BVisit the Musee Carnavalet , the excellent museum of the history of Paris (closed until 2019). The museum occupies two neighboring mansions, also known as “hôtels particular”: the Hôtel Carnavalet and the Hôtel Le Peletier de Saint Fargeau. Exhibits trace the development of Paris from its time as an outpost of the Roman empire through to the present day. View an exhibit here on the storming of the Bastille in July 1789.

The Musee Carnavalet (

Walk southeast on Rue des Francs-Bourgeois toward Rue de Sevigne (200 m). Turn right onto Pl. des Vosges, and enter through the arched passages beneath the pavillion.

C The Place des Vosges was the place to be in Paris if you were a member of the aristocracy from the 17th century up until the Revolution. It is an early example of city planning and urban redevelopment.

Entrance to the Place des Vosges (

Originally known as the Place Royale, the Place des Vosges was built on the site of the palace of Henri II, who died from wounds received in a tournament held there. Catherine de Medicis, wife of Henri II, had the old palace demolished and moved to the Louvre. The Place des Vosges opened in 1612, and it became the model for urban development in other parts of Paris and in Europe generally. The Place des Vosges served as a meeting place for the nobility and minor aristocrats until the Revolution made aristocracy unfashionable.

Walk south to the matching pavilion on the other side of the square, and exit the Pl. des Vosges. Continue straight onto Rue de Birague, and turn left onto Rue Saint-Antoine. Continue to the end of the street.

D Place de la Bastille is the site of a different kind of urban redevelopment project, the one that launched the French Revolution. The Bastille was built in the late 14th century to guard the eastern entrance into Paris. It was an immense structure, a fortress, surrounded by eight high towers and a deep moat. At the end of the 18th century the Bastille functioned mostly as a prison and as headquarters for the police. For residents of Paris who lived in its shadow, the Bastille loomed ominously as a symbol of state control and oppression by the monarchy. Look for its outline marked in the pavement.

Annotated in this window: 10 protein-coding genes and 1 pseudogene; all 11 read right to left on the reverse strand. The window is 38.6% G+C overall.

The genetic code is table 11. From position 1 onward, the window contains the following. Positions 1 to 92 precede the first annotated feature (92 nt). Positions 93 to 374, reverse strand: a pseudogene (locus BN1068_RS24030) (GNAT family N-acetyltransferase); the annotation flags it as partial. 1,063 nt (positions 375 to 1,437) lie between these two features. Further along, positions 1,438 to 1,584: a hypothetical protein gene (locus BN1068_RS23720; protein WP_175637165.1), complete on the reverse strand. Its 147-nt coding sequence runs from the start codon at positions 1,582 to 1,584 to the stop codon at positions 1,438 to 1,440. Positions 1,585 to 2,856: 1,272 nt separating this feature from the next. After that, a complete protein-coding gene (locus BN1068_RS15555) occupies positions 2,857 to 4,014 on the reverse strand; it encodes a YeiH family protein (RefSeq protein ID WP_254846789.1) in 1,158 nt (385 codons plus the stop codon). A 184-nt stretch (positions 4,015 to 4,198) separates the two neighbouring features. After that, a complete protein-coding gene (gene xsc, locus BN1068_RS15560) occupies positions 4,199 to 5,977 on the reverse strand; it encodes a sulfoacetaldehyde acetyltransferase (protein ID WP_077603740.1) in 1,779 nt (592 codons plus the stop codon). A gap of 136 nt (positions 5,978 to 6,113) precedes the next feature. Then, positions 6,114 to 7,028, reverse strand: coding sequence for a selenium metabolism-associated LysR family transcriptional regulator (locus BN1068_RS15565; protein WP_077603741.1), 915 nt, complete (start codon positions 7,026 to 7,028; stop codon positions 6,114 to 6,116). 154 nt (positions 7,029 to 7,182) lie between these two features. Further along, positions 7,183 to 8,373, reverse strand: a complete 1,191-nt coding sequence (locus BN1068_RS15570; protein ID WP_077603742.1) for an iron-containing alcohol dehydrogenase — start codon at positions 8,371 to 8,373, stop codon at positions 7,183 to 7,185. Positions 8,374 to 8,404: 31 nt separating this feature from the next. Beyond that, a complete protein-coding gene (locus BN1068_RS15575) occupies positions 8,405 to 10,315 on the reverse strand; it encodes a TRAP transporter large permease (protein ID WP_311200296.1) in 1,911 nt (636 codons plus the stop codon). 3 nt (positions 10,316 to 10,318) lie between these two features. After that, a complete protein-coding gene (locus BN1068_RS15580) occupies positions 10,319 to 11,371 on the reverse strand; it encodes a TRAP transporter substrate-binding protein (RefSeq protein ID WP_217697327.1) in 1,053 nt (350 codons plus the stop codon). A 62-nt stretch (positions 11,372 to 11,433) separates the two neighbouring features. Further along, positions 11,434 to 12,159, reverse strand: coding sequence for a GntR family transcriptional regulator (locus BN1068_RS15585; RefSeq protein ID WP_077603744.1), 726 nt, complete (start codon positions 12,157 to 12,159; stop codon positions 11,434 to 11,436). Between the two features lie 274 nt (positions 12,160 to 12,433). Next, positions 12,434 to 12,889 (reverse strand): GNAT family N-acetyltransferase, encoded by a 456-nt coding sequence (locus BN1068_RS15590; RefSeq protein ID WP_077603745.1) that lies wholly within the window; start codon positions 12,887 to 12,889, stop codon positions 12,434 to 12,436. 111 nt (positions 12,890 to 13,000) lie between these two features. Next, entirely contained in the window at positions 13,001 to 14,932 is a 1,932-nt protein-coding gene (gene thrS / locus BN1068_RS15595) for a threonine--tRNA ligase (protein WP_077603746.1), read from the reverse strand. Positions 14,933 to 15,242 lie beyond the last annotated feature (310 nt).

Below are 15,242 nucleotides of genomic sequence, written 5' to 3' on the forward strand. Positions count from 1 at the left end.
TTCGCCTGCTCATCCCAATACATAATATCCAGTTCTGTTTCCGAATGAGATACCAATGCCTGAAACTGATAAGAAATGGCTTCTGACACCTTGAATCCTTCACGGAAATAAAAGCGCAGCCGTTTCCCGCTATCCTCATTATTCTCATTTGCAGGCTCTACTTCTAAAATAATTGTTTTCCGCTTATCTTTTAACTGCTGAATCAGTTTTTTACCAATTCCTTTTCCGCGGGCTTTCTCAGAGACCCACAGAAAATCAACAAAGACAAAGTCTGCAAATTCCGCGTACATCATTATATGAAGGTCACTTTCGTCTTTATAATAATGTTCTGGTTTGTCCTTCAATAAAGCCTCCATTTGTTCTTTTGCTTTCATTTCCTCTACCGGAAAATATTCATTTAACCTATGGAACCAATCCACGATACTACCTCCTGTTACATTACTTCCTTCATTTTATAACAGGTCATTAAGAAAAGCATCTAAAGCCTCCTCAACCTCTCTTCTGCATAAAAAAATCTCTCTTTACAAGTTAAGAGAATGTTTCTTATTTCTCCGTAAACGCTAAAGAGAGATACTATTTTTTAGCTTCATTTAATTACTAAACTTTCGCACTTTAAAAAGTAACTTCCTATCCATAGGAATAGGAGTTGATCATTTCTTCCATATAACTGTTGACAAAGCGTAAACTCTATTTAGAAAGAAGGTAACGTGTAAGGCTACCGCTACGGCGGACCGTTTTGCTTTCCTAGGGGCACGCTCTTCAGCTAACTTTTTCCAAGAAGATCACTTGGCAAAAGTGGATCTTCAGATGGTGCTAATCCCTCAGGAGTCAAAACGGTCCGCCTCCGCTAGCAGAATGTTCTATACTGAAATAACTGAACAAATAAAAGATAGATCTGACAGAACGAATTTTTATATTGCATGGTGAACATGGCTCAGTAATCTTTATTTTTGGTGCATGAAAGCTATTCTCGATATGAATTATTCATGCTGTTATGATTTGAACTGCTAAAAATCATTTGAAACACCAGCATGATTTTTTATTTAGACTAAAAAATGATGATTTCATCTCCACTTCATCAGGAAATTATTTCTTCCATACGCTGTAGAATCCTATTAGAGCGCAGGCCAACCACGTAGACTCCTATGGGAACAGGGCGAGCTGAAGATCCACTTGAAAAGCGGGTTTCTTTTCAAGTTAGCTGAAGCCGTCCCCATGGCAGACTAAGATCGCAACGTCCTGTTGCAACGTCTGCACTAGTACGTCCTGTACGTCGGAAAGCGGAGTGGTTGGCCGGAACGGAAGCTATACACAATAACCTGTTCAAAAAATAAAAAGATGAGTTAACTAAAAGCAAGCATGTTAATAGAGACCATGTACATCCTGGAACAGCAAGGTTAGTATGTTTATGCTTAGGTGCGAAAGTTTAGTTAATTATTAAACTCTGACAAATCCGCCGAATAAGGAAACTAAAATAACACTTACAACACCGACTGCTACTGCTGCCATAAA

The destruction of the Bastille, July 14, 1789 (

On July 14, a mob from the working class neighborhood to the east stormed the Bastille, looking for weapons and hoping to carry away the gunpowder that was surely stored there. The revolutionaries seized control of the fortress, killed the royal governor, and released its prisoners.

The image of the Bastille entered the nationalist mythology of France as a symbol of the overthrow of despotism and an affirmation that the will of the people can overcome any obstacle. In the following weeks, workers demolished the fortress stone by stone. Pieces of the Bastille were sold as souvenirs.

Turn right and exit the roundabout onto Bd Henri IV. Make a slight left onto Bd Bourdon and walk about 230 m. Turn right onto Rue Bassompierre and continue for about 27 m. Destination will be on the left.

EAntoine Lavoisier had his laboratory at this location, on a quiet side street in a building known as the Petite Arsenal. In addition to his work as a tax collector and for the Academy of Science Lavoisier held the position of Superintendent of the Royal Powder Works. As Superintendent, Lavoisier supervised the manufacture and distribution of gunpowder in Paris and to the surrounding region. The perks of the position included housing and space for his private laboratory on the grounds of the gunpowder factory.

Lavoisier is visited in his laboratory by revolutionaries who have a few questions (